Stocks were either low-priced or moderately priced for the entire time-period from 1975 through 1995. Stocks were insanely overpriced from 1996 through today (with the exception of a few months in early 2009). So there was only one allocation change you needed to make in 35 years! The transaction costs you incur with one allocation change in 35 years are minimal.

    But that one allocation change would increase your portfolio size enough to permit you to retire five years or 10 years sooner. Why? Because there has never once in history been a time when stocks provided a poor long-term return when purchased at the sorts of prices that applied from 1975 through 1995. And there has never once in history been a time when stocks provided a good long-term return when purchased at the sorts of prices that applied from 1996 through 2011. 

    Stocks are like everything else that can be purchased with money. There are some prices at which they provide a great value proposition and there are some prices at which they provide a horrible value proposition. Any claims to the contrary are rooted in marketing considerations rather than in an objective assessment of the historical stock-return data and the academic research examining this question.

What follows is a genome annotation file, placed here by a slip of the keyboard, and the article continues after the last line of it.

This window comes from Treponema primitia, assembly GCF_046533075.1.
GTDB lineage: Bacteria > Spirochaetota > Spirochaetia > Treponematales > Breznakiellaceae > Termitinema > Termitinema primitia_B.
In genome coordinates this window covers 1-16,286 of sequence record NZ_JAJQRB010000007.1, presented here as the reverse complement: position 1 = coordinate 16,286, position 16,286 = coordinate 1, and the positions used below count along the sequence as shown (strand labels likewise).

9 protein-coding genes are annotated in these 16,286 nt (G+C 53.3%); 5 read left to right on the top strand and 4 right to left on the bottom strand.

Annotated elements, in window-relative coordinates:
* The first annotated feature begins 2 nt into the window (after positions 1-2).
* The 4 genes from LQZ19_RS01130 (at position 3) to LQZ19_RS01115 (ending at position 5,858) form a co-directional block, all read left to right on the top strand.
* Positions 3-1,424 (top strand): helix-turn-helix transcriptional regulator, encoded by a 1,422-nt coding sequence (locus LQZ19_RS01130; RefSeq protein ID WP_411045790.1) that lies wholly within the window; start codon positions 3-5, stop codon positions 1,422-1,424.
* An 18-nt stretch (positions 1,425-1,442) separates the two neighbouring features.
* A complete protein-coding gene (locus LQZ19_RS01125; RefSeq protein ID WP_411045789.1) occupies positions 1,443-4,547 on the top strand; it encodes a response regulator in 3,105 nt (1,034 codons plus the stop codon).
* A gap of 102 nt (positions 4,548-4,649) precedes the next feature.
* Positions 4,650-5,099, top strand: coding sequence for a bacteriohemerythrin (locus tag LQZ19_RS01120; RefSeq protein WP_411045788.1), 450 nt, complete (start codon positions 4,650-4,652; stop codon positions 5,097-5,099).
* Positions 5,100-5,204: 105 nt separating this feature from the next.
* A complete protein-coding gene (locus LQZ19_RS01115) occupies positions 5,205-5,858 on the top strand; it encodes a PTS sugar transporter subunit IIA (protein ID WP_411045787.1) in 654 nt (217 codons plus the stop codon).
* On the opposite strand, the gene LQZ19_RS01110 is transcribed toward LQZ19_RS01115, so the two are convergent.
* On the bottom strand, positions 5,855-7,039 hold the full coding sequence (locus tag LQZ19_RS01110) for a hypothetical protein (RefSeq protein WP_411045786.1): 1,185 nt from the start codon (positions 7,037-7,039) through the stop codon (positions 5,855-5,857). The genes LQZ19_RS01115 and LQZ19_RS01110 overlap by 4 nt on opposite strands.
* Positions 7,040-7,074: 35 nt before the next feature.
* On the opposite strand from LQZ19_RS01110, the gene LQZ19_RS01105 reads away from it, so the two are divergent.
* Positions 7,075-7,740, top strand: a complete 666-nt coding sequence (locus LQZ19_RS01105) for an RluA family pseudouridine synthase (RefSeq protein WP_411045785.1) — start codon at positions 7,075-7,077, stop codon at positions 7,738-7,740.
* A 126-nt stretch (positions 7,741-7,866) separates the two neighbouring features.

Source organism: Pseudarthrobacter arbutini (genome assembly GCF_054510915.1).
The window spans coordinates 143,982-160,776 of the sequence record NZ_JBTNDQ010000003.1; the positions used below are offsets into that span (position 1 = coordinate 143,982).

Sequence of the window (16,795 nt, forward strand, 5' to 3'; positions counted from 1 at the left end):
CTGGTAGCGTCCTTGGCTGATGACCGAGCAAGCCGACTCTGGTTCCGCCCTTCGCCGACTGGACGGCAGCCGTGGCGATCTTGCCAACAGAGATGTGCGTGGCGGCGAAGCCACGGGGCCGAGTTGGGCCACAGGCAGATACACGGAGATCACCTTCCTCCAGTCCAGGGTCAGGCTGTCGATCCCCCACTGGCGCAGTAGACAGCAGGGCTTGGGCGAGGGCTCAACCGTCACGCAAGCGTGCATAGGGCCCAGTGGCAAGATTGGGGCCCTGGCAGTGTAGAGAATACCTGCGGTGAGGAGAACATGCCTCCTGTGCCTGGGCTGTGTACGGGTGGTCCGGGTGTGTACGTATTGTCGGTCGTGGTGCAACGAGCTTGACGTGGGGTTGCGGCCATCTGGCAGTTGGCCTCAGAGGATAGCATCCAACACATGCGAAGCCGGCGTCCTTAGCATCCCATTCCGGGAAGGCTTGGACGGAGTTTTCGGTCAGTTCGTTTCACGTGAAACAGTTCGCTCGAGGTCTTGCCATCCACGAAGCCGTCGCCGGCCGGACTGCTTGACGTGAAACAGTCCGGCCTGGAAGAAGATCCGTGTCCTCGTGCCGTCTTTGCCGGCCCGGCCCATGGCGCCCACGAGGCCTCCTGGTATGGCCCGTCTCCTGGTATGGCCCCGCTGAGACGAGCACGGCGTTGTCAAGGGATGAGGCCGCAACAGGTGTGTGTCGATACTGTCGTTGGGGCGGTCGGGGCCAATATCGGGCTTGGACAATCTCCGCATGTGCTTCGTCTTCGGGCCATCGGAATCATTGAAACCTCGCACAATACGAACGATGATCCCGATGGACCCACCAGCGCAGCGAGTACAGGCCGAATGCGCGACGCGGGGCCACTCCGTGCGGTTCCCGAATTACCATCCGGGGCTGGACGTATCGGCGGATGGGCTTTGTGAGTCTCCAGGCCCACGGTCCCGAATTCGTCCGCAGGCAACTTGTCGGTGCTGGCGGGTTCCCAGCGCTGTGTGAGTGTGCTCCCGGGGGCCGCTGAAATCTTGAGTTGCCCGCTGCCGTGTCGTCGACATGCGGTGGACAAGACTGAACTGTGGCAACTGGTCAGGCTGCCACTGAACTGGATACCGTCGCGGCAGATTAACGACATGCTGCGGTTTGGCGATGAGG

That’s my sincere take on the matter, in any event. I could be wrong. And there are many good and smart people who very strongly believe that I am!


  8. The difficult part is how does the average punter tell when the price is low, moderate, or high price ?
    Thanks for stopping by, Jim. 
    This is why I built The Stock-Return Predictor:
    The Predictor tells you the likely long-term return for stocks starting from any P/E10 level. Just compare the return you will get from stocks to the return available from the super-safe asset classes and you know where to set your stock allocation.
    The only reason you don’t hear about this at every investing site you go to is that most investing “experts” have ties to The Stock-Selling Industry. Expecting investing experts to give you the straight story on stocks is like expecting a used-car salesman to give you the straight story on how much the car he is trying to push is really worth.